Born 26th March 1888 – Died 1st February 1918
7th Battalion of the Royal Sussex Regiment
Ernest and Charles Mardle, twin sons of George Henry and Elizabeth (née Smart) Mardle were born at Cromer Hyde on the 26th March 1888 and baptised at St.John's church, Lemsford the same day. This was George & Elizabeth's second set of twins - Harry and Alfred had been born in 1880. In the 1881 Census their older sister Eleanor, aged 13, is noted as being a mother's help and would have been much needed. They also had a younger brother, Frank, whose name is on the Lemsford War Memorial. Ernest and Charles attended Lemsford School from 1892 to 1902 when they left to work on a farm.
Ernest Mardle enlisted at Hertford in October 1914 and joined the 7th Bn. Royal Sussex Regiment as Private G/15596. The Battalion landed at Boulogne on the 31st May 1915.Private G/15596 Ernest Mardle was killed on the 1st February 1918 and is buried in grave I. D. 8 of the Croix-du-Bac British Cemetery, Steenwerck, Nord, France which is about 5 miles south-west of Armentieres The 7th Bn. Sussex Regiment had been involved at Cambrai from the 30th November 1917 to the 3rd December repelling a German counter attack 30 Nov-3 Dec 1917 and then from the 24th to the 25th March 1918 at the First Battle of Bapaume.
His obituary in the Herts Advertiser & St. Albans Times, Saturday March 9th 1918 reads:- 'Pte. Ernest Mardle, aged 29, Sussex Regiment, single, a twin son of Mr and Mrs George Mardle, Cromer Hyde near Hatfield and brother of Mr Harry Mardle, Alexandra Road, St. Albans was killed in France on February 1st. He joined the Army in October 1914, had been in France for over two years and had been twice wounded. His last leave was taken towards the close of last year and he returned to France on Christmas Day. He was formerly a farm labourer at Water End, near Wheathampstead. His younger brother, Bombardier Frank Mardle, Herts Artillery, was killed in France in June 1916.' Capt. Campbell in a letter to his relatives state that Pte Mardle was killed instantaneously while he was doing his duty like a good soldier. “I can only state” the writer adds “how much I sympathise with you in your loss and say that both the officers and men feel the same .... It may comfort you a little to think that no man can give his life better than your son did and I am certain he gave it willingly in the service of his country”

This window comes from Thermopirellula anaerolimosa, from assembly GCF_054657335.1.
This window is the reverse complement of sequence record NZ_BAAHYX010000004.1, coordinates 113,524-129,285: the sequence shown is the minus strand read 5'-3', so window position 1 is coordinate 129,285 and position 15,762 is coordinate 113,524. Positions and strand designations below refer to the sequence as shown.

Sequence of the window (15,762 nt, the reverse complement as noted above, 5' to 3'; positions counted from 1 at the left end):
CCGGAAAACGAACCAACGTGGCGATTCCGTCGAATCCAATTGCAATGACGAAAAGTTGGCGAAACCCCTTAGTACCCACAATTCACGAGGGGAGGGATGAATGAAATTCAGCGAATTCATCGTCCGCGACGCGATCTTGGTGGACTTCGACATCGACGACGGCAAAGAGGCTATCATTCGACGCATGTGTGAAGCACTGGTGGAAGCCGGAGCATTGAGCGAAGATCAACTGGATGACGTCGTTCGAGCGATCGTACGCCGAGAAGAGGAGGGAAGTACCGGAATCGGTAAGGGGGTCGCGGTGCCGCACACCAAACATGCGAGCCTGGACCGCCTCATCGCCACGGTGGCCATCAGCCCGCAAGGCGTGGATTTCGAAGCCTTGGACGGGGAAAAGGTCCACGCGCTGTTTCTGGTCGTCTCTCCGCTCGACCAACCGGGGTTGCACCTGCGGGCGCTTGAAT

Attended St Johns School March 21st 1892 – May 29th 1902
|LEMSFORD WAR MEMORIAL 1914 - 1918|
|TO THE GLORY OF GOD AND IN MEMORY OF THOSE WHO GAVE THEIR LIVES IN THE GREAT WAR|
Commonwealth War Graves
Lest We Forget
Private G/15596 Ernest Mardle was killed on the 1st February 1918 and is buried in grave I. D. 8 of the Croix-du-Bac British Cemetery, Steenwerck, Nord, France which is about 5 miles south-west of Armentieres The 7th Bn. Sussex Regiment had been involved at Cambrai from the 30th November 1917 to the 3rd December repelling a German counter attack 30 Nov-3 Dec 1917 and then from the 24th to the 25th March 1918 at the First Battle of Bapaume.View Memorial
Lemsford local History Group WW1 Records
Memories & Letters
Memories from the people of Lemsford Parish – letters from the Front and home and much, much more
Local Parish Magazine
From the Bishop's Hatfield Parish Magazine 1914 to 1918, Church- Social - War Records
Servicemen of Lemsford
War records from 98 men who went to war. We show their memories images and why we should never forget them.
5 Facts the Great War
Battles of WW1
Battle of the Somme1 July - 13 November 1916
The British suffered around 420,000 casualties, the French 195,000 and the Germans around 650,000. Only in the sense of relieving the French at Verdun can the British have claimed any measure of success.
Battle of Passchendaele31 July - 6 November 1917
Passchendaele village lay barely five miles beyond the starting point of his offensive. Having prophesied a decisive success, it had taken over three months, 325,000 Allied and 260,000 German casualties
The First Battle of Ypres, 1914October 19 to November 22, 1914
First Battle of Ypres saw the BEF sustain 7,960 killed, 29,562 wounded, and 17,873 missing, while the French incurred between 50,000 and 85,000 casualties of all types. To the north, the Belgians took 21,562 casualties